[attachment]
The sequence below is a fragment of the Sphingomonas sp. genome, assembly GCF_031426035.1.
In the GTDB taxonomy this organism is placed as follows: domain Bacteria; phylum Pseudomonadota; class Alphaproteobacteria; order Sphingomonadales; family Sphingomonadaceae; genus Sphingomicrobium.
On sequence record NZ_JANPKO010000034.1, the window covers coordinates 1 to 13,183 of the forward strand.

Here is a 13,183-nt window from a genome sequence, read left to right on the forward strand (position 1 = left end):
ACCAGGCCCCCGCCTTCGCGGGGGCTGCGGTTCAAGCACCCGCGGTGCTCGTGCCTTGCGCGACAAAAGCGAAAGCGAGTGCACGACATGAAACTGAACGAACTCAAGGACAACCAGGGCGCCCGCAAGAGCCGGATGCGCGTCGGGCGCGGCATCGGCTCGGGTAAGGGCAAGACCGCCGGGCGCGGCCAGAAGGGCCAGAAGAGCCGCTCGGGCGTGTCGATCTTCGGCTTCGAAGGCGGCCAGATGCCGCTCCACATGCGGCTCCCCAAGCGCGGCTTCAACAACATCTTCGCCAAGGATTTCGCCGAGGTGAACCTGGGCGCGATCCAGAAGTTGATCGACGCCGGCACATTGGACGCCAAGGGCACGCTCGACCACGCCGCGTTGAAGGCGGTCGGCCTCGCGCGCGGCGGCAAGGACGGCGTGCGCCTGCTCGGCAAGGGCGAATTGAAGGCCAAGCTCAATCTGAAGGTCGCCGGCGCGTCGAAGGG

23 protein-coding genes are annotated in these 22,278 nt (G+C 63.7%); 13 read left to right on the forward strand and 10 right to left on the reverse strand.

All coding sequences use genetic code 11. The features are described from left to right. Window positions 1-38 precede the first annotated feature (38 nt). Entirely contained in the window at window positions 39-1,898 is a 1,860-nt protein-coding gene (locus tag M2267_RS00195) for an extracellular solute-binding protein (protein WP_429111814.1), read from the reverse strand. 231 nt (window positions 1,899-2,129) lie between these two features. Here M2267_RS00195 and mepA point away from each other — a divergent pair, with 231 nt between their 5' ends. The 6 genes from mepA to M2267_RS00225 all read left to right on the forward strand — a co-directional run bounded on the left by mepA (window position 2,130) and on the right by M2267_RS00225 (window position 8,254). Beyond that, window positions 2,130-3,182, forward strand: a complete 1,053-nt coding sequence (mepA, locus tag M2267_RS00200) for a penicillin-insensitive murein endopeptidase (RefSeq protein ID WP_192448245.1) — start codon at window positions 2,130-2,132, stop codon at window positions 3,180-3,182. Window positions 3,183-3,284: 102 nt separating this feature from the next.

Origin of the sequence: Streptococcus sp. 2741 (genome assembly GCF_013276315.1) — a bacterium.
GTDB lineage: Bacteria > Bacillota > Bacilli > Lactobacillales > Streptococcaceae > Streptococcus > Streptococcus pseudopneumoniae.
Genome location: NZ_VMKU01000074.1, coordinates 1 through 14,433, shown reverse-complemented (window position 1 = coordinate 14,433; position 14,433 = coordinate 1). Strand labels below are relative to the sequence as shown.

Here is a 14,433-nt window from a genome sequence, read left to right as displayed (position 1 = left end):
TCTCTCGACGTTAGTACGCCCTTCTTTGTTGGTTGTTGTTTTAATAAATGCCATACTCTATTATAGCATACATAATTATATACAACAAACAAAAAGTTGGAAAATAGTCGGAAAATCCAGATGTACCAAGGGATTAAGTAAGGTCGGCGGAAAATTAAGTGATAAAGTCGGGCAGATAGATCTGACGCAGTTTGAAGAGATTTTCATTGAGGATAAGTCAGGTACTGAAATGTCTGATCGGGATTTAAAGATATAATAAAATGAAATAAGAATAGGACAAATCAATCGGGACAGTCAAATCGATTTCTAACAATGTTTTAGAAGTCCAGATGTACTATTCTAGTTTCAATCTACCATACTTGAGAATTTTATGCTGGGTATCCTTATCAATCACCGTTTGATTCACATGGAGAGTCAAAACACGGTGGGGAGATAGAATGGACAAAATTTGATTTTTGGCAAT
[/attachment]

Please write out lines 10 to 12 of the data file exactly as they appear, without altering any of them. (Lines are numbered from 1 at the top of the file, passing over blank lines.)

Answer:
Genome location: NZ_VMKU01000074.1, coordinates 1 through 14,433, shown reverse-complemented (window position 1 = coordinate 14,433; position 14,433 = coordinate 1). Strand labels below are relative to the sequence as shown.

Here is a 14,433-nt window from a genome sequence, read left to right as displayed (position 1 = left end):
TCTCTCGACGTTAGTACGCCCTTCTTTGTTGGTTGTTGTTTTAATAAATGCCATACTCTATTATAGCATACATAATTATATACAACAAACAAAAAGTTGGAAAATAGTCGGAAAATCCAGATGTACCAAGGGATTAAGTAAGGTCGGCGGAAAATTAAGTGATAAAGTCGGGCAGATAGATCTGACGCAGTTTGAAGAGATTTTCATTGAGGATAAGTCAGGTACTGAAATGTCTGATCGGGATTTAAAGATATAATAAAATGAAATAAGAATAGGACAAATCAATCGGGACAGTCAAATCGATTTCTAACAATGTTTTAGAAGTCCAGATGTACTATTCTAGTTTCAATCTACCATACTTGAGAATTTTATGCTGGGTATCCTTATCAATCACCGTTTGATTCACATGGAGAGTCAAAACACGGTGGGGAGATAGAATGGACAAAATTTGATTTTTGGCAAT